French freight operator uses diesel traction due to high electricity costs
Logi-Railway, a new entrant in the French freight market, is using diesel traction to carry trains over very long distances on electrified routes because electric locomotives are too expensive. Railway Supply magazine writes about this, citing IRJ.
Logi-Railway Managing Director Mr. Vincent Chancel said the use of electric traction was out of the question after infrastructure manager SNCF Network more than quadrupled the traction current fee from 111.95 EUR/MWh in 2022 to 473.51 EUR/MWh in 2023. The railway industry asked the French government to intervene.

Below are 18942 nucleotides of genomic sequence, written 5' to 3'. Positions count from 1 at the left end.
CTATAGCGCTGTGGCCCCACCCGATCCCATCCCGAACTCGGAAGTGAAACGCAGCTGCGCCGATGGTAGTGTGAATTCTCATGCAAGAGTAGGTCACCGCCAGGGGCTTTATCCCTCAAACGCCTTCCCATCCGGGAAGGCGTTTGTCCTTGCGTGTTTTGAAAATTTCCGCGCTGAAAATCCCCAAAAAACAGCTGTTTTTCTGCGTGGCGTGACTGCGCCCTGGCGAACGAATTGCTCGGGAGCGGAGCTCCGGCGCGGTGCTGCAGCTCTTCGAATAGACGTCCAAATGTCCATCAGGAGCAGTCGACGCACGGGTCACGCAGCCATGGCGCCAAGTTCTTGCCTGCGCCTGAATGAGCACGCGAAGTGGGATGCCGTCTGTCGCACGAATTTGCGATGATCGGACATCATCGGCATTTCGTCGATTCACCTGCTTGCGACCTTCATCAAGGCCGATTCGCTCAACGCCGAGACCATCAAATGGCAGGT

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In place of electric traction, Logi-Railway is using class 66 diesel locomotives or pairs of Vossloh G1206 locomotives to haul container trains from Champigneulles, near Nancy in eastern France, to Bayonne in the southwest, a distance of over 1100km. Diesel traction is also being used to haul container trains from Champigneulles to Rennes (800km), and on trains carrying cereals from the Centre region to Marseille (900 km) and Lacq (750 km).
Logi-Railway started operations at the end of last year, providing shunting services to other operators in Champignele. Earlier this year, it began hauling grain for VTG, while Lacq hauled in corn for bioethanol production. The frequency of service will be gradually increased to one train per week on routes to Marseille and Lac.
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